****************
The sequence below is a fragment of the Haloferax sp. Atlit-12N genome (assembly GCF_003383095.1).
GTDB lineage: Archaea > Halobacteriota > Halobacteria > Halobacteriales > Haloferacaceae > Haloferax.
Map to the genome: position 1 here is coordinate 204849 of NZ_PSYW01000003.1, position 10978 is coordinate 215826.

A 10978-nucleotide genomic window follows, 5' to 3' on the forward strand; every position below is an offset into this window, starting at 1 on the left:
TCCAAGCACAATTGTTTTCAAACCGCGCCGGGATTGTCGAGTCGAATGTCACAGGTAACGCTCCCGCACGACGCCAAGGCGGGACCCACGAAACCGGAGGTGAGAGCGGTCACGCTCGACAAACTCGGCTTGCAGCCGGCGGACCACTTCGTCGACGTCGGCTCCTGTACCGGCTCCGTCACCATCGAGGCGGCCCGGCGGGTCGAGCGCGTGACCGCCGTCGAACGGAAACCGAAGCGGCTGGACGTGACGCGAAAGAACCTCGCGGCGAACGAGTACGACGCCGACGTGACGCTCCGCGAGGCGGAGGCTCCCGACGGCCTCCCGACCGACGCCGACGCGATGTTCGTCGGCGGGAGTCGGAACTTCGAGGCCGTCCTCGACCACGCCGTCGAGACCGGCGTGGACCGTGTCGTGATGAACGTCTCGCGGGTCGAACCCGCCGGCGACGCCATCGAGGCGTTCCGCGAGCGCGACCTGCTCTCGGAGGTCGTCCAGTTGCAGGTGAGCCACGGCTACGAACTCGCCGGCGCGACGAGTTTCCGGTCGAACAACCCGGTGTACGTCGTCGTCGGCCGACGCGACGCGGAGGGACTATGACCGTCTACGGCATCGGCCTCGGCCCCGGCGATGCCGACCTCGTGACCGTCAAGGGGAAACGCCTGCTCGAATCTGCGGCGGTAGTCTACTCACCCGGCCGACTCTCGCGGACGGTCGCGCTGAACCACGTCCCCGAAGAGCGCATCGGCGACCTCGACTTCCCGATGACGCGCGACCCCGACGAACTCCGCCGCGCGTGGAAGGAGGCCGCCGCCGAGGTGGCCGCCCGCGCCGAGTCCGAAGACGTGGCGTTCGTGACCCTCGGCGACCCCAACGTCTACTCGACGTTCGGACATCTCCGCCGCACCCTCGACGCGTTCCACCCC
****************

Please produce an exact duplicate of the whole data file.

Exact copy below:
The sequence below is a fragment of the Haloferax sp. Atlit-12N genome (assembly GCF_003383095.1).
GTDB lineage: Archaea > Halobacteriota > Halobacteria > Halobacteriales > Haloferacaceae > Haloferax.
Map to the genome: position 1 here is coordinate 204849 of NZ_PSYW01000003.1, position 10978 is coordinate 215826.

A 10978-nucleotide genomic window follows, 5' to 3' on the forward strand; every position below is an offset into this window, starting at 1 on the left:
TCCAAGCACAATTGTTTTCAAACCGCGCCGGGATTGTCGAGTCGAATGTCACAGGTAACGCTCCCGCACGACGCCAAGGCGGGACCCACGAAACCGGAGGTGAGAGCGGTCACGCTCGACAAACTCGGCTTGCAGCCGGCGGACCACTTCGTCGACGTCGGCTCCTGTACCGGCTCCGTCACCATCGAGGCGGCCCGGCGGGTCGAGCGCGTGACCGCCGTCGAACGGAAACCGAAGCGGCTGGACGTGACGCGAAAGAACCTCGCGGCGAACGAGTACGACGCCGACGTGACGCTCCGCGAGGCGGAGGCTCCCGACGGCCTCCCGACCGACGCCGACGCGATGTTCGTCGGCGGGAGTCGGAACTTCGAGGCCGTCCTCGACCACGCCGTCGAGACCGGCGTGGACCGTGTCGTGATGAACGTCTCGCGGGTCGAACCCGCCGGCGACGCCATCGAGGCGTTCCGCGAGCGCGACCTGCTCTCGGAGGTCGTCCAGTTGCAGGTGAGCCACGGCTACGAACTCGCCGGCGCGACGAGTTTCCGGTCGAACAACCCGGTGTACGTCGTCGTCGGCCGACGCGACGCGGAGGGACTATGACCGTCTACGGCATCGGCCTCGGCCCCGGCGATGCCGACCTCGTGACCGTCAAGGGGAAACGCCTGCTCGAATCTGCGGCGGTAGTCTACTCACCCGGCCGACTCTCGCGGACGGTCGCGCTGAACCACGTCCCCGAAGAGCGCATCGGCGACCTCGACTTCCCGATGACGCGCGACCCCGACGAACTCCGCCGCGCGTGGAAGGAGGCCGCCGCCGAGGTGGCCGCCCGCGCCGAGTCCGAAGACGTGGCGTTCGTGACCCTCGGCGACCCCAACGTCTACTCGACGTTCGGACATCTCCGCCGCACCCTCGACGCGTTCCACCCC